Think, Geeks! The Nerdiest Science Fiction Movies Ever
In ‘The Martian,’ Matt Damon plays the galaxy’s toughest nerd, an astronaut who must survive being stranded on Mars with only scientific knowledge to guide him. Sci-fi has always been a geeky genre, but some movies are nerdier than others. These movies reign supreme on the Geek-o-Meter.
2001: A Space Odyssey (1968)
One of the most famous “hard” science fiction movies ever made, ‘2001: A Space Odyssey’ asks you to do the nerdiest thing ever while you watch it -- think! There are no easy answers in Stanley Kubrick’s masterpiece about space travel and aliens and evil computers. You engage with it, keep up with it, and fill in all of the intentional blanks yourself. It’s the best kind of homework.
Star Trek: The Motion Picture (1979)
When ‘Star Trek ‘was rebooted in 2009, the new movie made sure it was an exciting, action-packed adventure suitable for all kinds of audiences. In other words, it couldn’t have been more different than ‘Star Trek: The Motion Picture.’ Big on ideas and light on action, this is the thinking person’s ‘Star Trek’ movie. It’s a movie made for hard-core Trekkies, first and foremost. People who can talk at length about the Neutral Zone between Federation and Romulan space. You know who you are.
‘TRON’ is one of the nerdiest movies ever made for two reasons. First off, this is a movie about a guy who gets sucked into a computer and must survive a life-and-death video game world. That’s already got to tickle the center of your nerd brain. Second, TRON is filled with early CGI and computer effects that were nonexistent at the time. Actual geniuses rolled up their sleeves and created new technology to make it!
The Fly (1986)
We’ve seen all kinds of mad scientists on movie screens, but few have been as human and relatable as Jeff Goldblum’s Seth Brundle. We like him because he’s not a cackling megalomaniac -- he’s an enthusiastic dork, a whip-smart, charming megageek excited by his new teleportation technology. Sure, things go horribly wrong for him, but this remains one of the best cinematic depictions of a nerdy character. He’s not a stereotype. He’s just like you. Just much smarter. And far more doomed.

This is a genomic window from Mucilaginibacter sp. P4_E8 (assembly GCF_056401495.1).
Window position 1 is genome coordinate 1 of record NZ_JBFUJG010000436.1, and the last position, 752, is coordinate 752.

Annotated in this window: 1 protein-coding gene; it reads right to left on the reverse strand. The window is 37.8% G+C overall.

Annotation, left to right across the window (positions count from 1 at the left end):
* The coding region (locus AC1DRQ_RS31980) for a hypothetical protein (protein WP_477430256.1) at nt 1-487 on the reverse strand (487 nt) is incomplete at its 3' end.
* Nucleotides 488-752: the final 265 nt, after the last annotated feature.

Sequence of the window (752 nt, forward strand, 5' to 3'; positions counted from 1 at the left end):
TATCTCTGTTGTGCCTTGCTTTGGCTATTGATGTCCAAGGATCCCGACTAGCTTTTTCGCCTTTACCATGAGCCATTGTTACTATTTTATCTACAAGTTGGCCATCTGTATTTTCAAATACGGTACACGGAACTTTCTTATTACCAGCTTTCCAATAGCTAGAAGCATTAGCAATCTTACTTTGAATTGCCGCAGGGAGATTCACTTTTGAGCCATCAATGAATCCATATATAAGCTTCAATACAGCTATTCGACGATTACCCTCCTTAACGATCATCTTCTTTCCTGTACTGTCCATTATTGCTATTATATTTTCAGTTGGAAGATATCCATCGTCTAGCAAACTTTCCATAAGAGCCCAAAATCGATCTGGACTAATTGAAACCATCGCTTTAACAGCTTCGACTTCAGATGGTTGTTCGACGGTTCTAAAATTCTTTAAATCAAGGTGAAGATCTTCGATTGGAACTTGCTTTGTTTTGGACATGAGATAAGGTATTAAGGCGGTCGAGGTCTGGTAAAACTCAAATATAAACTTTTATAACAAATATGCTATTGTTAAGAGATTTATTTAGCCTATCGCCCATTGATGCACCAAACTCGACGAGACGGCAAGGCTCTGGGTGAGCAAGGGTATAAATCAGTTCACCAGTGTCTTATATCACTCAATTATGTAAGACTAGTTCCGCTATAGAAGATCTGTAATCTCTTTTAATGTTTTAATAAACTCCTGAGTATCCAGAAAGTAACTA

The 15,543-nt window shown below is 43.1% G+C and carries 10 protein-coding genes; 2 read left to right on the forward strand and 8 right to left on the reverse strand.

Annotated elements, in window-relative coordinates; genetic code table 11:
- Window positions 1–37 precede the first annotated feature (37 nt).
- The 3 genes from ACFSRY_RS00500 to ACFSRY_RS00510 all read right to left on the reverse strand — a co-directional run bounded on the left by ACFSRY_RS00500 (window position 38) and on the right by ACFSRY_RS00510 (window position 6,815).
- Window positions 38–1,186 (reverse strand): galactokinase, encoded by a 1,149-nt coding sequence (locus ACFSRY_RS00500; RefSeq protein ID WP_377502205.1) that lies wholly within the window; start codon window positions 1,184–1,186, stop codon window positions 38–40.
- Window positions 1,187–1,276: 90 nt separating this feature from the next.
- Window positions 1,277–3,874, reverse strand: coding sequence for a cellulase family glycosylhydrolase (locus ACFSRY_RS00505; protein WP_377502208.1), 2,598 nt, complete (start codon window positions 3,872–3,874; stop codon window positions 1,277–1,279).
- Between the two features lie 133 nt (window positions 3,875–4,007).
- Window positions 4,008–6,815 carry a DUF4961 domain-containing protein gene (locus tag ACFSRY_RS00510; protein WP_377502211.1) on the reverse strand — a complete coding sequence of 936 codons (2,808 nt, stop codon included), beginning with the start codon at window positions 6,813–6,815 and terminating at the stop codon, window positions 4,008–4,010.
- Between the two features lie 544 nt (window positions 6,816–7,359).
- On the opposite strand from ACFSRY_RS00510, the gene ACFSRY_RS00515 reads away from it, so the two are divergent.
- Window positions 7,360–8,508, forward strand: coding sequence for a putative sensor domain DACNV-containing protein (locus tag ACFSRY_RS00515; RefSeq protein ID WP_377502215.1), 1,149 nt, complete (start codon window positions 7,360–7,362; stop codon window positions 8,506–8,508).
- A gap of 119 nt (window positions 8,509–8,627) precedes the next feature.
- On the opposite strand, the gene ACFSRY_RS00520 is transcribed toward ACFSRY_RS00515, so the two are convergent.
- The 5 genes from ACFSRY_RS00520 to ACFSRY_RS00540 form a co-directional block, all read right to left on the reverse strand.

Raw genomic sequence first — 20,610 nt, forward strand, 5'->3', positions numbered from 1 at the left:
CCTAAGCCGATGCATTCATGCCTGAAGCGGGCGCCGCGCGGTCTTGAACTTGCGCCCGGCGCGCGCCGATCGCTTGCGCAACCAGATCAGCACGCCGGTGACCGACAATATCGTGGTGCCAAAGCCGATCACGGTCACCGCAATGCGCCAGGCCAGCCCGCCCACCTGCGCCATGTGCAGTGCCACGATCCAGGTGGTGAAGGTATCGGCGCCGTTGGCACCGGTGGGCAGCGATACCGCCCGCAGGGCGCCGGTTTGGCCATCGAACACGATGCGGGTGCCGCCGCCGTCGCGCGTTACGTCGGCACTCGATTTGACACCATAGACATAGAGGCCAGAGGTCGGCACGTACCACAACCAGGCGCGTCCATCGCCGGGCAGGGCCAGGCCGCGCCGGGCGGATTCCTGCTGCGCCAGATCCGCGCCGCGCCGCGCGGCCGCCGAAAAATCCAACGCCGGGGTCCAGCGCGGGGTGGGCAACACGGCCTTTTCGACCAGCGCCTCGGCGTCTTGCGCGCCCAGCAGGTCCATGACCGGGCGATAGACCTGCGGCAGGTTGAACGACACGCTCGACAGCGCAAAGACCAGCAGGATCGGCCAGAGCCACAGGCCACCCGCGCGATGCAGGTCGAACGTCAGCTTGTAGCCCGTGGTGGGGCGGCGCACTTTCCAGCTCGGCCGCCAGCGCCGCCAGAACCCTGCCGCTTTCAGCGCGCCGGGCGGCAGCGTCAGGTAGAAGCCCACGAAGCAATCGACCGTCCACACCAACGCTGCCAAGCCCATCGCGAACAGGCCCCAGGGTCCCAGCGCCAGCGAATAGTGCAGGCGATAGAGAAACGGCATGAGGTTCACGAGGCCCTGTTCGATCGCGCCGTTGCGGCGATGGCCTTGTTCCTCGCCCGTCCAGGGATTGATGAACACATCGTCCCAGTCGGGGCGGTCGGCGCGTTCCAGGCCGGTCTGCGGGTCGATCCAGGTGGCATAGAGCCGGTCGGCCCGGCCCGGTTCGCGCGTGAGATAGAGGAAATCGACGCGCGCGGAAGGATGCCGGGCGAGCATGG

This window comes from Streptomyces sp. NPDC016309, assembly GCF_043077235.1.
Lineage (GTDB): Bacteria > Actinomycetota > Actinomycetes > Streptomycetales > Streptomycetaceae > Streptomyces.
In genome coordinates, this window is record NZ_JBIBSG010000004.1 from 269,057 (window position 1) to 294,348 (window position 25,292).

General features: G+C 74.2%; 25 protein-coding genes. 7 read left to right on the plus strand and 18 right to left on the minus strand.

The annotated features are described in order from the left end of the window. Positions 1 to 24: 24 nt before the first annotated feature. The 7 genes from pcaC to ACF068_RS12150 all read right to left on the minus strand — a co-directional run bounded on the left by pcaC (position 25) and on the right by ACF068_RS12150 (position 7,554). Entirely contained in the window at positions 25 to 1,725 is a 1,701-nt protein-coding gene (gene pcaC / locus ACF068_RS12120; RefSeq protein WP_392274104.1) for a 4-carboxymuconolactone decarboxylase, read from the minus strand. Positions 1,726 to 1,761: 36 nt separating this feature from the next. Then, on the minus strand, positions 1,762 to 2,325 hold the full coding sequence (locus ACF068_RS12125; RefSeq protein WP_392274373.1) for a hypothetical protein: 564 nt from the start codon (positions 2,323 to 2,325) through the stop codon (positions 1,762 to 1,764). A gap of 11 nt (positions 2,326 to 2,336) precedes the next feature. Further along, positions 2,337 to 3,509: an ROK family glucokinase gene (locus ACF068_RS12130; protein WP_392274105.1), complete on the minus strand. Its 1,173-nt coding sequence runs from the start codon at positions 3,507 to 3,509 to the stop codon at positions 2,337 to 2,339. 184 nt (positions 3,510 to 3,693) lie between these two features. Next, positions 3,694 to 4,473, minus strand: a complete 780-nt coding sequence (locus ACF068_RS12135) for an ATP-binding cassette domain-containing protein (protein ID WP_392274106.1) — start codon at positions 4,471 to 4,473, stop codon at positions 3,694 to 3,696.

There are a ton of science fiction movies about humans making contact with aliens, but ‘Contact’ is obsessed with the real-world ramifications of such an event. It puts you on the ground with scientists and ministers and politicians. It delves deep into existing science to explain how we could actually contact extraterrestrial life. At the center of it all is Jodie Foster’s plucky communications expert, the perfect stand-in for every geek who has ever dreamed of traveling beyond the stars.
Galaxy Quest (1999)
The high-concept premise of ‘Galaxy Quest’ is ingenious. What if aliens saw a long-canceled ‘Star Trek’-esque show, mistook the actors for actual space explorers, and recruited them in their war against a monstrous villain? Aside from being a funny and clever adventure, the film is a delightful ode to geek culture, where obsessive fans who know waaay too much about their favorite show end up saving the day. So keep those ‘Enterprise’ schematics on hand, ladies and gentlemen. They may help you save the world.
The Matrix (1999)
‘The Matrix’ may have been a huge hit, but it did so while being the obvious work of huge nerds. It’s a postapocalyptic robot-uprising movie. It’s a kung fu fighting action flick. It’s a philosophical debate. It’s pretty much a live-action anime. Few films sum up nerd culture so well, touching on so many niche genres and delving into so many tricky concepts. If the movie wasn’t so dang cool, you’d want to push it into its locker.
When it came time to make ‘Interstellar’ realistic, director Christopher Nolan pulled no punches. Working with renowned experts across several fields, he did everything in his power to make this one of the most accurate space-travel movies ever made. When it came time to create things the human eye has never seen (like black holes), Nolan and his team based their work on actual scientific theories. There’s a reason Interstellar looks so different from most movies like it -- this one is close to the actual thing!